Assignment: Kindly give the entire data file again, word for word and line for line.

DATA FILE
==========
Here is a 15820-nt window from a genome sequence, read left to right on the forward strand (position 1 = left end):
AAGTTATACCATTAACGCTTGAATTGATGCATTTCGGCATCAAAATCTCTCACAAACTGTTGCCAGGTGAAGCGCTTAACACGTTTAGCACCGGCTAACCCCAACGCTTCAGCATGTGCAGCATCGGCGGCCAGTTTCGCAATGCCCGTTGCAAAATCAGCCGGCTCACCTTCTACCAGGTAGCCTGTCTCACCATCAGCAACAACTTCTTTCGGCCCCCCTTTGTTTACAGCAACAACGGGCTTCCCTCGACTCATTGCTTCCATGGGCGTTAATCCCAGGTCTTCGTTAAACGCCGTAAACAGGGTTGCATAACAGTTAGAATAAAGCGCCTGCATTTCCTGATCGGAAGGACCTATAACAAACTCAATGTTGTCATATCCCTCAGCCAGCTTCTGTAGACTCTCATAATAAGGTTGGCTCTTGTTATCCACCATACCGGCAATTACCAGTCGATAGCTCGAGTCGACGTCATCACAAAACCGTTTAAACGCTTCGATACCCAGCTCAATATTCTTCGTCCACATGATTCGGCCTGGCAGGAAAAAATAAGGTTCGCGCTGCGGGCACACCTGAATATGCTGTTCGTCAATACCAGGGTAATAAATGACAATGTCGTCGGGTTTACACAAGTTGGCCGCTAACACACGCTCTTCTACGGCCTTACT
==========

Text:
Here is a 15820-nt window from a genome sequence, read left to right on the forward strand (position 1 = left end):
AAGTTATACCATTAACGCTTGAATTGATGCATTTCGGCATCAAAATCTCTCACAAACTGTTGCCAGGTGAAGCGCTTAACACGTTTAGCACCGGCTAACCCCAACGCTTCAGCATGTGCAGCATCGGCGGCCAGTTTCGCAATGCCCGTTGCAAAATCAGCCGGCTCACCTTCTACCAGGTAGCCTGTCTCACCATCAGCAACAACTTCTTTCGGCCCCCCTTTGTTTACAGCAACAACGGGCTTCCCTCGACTCATTGCTTCCATGGGCGTTAATCCCAGGTCTTCGTTAAACGCCGTAAACAGGGTTGCATAACAGTTAGAATAAAGCGCCTGCATTTCCTGATCGGAAGGACCTATAACAAACTCAATGTTGTCATATCCCTCAGCCAGCTTCTGTAGACTCTCATAATAAGGTTGGCTCTTGTTATCCACCATACCGGCAATTACCAGTCGATAGCTCGAGTCGACGTCATCACAAAACCGTTTAAACGCTTCGATACCCAGCTCAATATTCTTCGTCCACATGATTCGGCCTGGCAGGAAAAAATAAGGTTCGCGCTGCGGGCACACCTGAATATGCTGTTCGTCAATACCAGGGTAATAAATGACAATGTCGTCGGGTTTACACAAGTTGGCCGCTAACACACGCTCTTCTACGGCCTTACT